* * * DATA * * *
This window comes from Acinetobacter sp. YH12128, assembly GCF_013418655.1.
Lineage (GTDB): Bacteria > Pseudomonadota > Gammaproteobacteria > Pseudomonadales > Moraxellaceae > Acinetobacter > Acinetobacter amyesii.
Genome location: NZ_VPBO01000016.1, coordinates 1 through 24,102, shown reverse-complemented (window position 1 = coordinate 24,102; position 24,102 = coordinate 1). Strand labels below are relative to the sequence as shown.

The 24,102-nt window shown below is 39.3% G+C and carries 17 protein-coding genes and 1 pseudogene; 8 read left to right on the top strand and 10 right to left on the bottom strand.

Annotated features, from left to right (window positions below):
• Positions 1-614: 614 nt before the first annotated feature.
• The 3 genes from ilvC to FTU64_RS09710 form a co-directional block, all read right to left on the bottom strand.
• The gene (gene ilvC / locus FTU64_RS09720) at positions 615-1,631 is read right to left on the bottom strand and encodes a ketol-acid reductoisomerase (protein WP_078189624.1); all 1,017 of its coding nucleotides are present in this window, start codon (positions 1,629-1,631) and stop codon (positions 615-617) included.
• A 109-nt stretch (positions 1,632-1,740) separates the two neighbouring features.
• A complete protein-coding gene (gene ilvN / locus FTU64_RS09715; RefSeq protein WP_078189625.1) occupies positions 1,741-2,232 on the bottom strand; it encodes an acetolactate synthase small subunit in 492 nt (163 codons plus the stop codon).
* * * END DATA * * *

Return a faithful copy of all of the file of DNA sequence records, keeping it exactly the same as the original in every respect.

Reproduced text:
This window comes from Acinetobacter sp. YH12128, assembly GCF_013418655.1.
Lineage (GTDB): Bacteria > Pseudomonadota > Gammaproteobacteria > Pseudomonadales > Moraxellaceae > Acinetobacter > Acinetobacter amyesii.
Genome location: NZ_VPBO01000016.1, coordinates 1 through 24,102, shown reverse-complemented (window position 1 = coordinate 24,102; position 24,102 = coordinate 1). Strand labels below are relative to the sequence as shown.

The 24,102-nt window shown below is 39.3% G+C and carries 17 protein-coding genes and 1 pseudogene; 8 read left to right on the top strand and 10 right to left on the bottom strand.

Annotated features, from left to right (window positions below):
• Positions 1-614: 614 nt before the first annotated feature.
• The 3 genes from ilvC to FTU64_RS09710 form a co-directional block, all read right to left on the bottom strand.
• The gene (gene ilvC / locus FTU64_RS09720) at positions 615-1,631 is read right to left on the bottom strand and encodes a ketol-acid reductoisomerase (protein WP_078189624.1); all 1,017 of its coding nucleotides are present in this window, start codon (positions 1,629-1,631) and stop codon (positions 615-617) included.
• A 109-nt stretch (positions 1,632-1,740) separates the two neighbouring features.
• A complete protein-coding gene (gene ilvN / locus FTU64_RS09715; RefSeq protein WP_078189625.1) occupies positions 1,741-2,232 on the bottom strand; it encodes an acetolactate synthase small subunit in 492 nt (163 codons plus the stop codon).